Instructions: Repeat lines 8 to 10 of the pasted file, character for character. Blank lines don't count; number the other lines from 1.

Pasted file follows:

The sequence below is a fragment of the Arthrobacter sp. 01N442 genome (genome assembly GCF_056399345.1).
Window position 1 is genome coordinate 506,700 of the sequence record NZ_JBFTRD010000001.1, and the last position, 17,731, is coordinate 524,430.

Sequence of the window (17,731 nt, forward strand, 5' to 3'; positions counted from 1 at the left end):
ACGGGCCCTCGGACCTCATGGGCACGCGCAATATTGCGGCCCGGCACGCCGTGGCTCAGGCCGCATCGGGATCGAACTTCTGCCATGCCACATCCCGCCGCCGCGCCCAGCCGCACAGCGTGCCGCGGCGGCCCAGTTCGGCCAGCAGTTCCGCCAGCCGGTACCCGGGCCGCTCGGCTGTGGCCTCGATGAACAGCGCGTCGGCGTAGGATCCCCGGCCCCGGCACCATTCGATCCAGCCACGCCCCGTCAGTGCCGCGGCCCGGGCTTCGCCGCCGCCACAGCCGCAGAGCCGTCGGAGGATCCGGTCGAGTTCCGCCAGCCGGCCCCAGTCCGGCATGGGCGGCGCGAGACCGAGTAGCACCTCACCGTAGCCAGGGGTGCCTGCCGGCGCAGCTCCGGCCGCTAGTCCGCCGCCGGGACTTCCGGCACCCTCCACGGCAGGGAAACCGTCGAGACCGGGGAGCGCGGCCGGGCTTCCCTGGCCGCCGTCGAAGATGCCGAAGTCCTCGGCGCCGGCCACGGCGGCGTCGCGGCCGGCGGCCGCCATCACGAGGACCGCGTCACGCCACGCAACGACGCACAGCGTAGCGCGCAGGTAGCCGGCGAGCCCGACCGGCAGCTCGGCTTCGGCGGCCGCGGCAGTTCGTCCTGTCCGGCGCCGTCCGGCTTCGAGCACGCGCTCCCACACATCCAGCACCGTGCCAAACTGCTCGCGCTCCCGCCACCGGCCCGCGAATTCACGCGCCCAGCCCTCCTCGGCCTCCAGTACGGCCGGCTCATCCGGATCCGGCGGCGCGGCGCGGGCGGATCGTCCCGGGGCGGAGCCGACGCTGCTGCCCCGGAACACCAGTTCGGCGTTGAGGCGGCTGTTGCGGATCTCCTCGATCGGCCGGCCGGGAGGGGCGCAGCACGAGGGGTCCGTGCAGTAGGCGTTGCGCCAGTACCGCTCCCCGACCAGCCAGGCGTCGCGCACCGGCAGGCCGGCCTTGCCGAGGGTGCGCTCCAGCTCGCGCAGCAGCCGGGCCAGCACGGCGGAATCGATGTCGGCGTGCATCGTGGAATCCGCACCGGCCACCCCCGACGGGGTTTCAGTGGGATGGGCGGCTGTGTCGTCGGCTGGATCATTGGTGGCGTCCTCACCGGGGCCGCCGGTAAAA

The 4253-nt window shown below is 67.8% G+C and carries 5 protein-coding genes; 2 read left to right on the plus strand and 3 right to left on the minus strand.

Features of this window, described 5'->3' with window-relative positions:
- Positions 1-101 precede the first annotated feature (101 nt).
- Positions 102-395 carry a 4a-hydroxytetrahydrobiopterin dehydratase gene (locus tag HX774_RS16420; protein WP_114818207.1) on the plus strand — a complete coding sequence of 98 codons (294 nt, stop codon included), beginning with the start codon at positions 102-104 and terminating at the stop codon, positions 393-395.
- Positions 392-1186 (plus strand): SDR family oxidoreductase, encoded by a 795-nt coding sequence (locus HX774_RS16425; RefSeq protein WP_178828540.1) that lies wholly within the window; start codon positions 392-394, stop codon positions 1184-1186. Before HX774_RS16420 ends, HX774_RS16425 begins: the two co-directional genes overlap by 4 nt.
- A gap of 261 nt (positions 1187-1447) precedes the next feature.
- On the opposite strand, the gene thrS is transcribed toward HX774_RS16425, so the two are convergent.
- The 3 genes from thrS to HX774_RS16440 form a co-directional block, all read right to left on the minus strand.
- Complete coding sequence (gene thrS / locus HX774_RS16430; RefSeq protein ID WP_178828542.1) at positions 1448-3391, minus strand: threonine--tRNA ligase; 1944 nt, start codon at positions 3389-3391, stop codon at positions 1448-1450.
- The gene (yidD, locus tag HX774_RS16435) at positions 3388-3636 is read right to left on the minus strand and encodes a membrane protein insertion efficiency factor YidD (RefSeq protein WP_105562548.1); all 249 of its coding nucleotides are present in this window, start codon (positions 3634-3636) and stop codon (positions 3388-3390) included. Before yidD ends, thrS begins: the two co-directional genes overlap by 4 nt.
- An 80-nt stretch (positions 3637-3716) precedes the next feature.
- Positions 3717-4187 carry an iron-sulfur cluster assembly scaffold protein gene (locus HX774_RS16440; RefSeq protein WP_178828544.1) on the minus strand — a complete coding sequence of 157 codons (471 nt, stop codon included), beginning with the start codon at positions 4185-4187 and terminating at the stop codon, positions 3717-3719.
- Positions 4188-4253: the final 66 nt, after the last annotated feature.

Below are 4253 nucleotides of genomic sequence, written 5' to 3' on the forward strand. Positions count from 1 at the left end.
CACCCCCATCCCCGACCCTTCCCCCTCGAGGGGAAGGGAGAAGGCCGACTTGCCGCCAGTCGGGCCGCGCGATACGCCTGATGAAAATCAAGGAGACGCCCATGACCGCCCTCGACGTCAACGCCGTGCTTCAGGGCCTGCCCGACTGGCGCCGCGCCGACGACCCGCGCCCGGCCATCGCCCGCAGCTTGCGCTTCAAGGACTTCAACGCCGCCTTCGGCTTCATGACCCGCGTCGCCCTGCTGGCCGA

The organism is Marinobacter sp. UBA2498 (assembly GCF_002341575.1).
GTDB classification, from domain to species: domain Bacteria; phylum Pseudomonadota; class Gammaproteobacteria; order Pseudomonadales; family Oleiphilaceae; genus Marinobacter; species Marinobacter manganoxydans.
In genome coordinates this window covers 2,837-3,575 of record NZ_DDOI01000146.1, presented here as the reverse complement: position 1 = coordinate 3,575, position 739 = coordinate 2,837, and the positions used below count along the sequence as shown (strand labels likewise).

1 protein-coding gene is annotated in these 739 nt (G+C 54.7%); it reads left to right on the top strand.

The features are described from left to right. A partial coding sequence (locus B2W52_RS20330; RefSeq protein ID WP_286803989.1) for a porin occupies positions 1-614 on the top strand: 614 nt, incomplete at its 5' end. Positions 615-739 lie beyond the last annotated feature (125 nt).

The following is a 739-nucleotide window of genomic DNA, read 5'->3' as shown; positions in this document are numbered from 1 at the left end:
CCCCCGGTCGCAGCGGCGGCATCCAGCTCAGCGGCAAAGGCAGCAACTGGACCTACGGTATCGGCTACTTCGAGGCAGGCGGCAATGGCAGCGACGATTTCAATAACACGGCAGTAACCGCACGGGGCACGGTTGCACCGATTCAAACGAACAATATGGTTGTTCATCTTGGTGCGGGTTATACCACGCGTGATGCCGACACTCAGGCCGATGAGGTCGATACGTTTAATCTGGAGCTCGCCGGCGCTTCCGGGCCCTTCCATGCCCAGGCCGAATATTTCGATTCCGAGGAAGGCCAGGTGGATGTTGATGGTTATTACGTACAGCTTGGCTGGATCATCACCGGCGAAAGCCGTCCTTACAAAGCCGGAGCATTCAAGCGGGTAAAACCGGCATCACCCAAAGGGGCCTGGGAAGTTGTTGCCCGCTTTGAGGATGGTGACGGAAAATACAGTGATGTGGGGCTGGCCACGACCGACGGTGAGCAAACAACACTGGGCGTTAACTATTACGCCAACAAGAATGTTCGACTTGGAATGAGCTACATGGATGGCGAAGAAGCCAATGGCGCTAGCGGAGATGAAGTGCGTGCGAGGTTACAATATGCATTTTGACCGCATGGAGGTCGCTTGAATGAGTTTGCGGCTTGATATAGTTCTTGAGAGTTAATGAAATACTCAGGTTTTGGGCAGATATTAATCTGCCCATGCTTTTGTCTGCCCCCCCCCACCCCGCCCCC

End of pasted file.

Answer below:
- Positions 102-395 carry a 4a-hydroxytetrahydrobiopterin dehydratase gene (locus tag HX774_RS16420; protein WP_114818207.1) on the plus strand — a complete coding sequence of 98 codons (294 nt, stop codon included), beginning with the start codon at positions 102-104 and terminating at the stop codon, positions 393-395.
- Positions 392-1186 (plus strand): SDR family oxidoreductase, encoded by a 795-nt coding sequence (locus HX774_RS16425; RefSeq protein WP_178828540.1) that lies wholly within the window; start codon positions 392-394, stop codon positions 1184-1186. Before HX774_RS16420 ends, HX774_RS16425 begins: the two co-directional genes overlap by 4 nt.
- A gap of 261 nt (positions 1187-1447) precedes the next feature.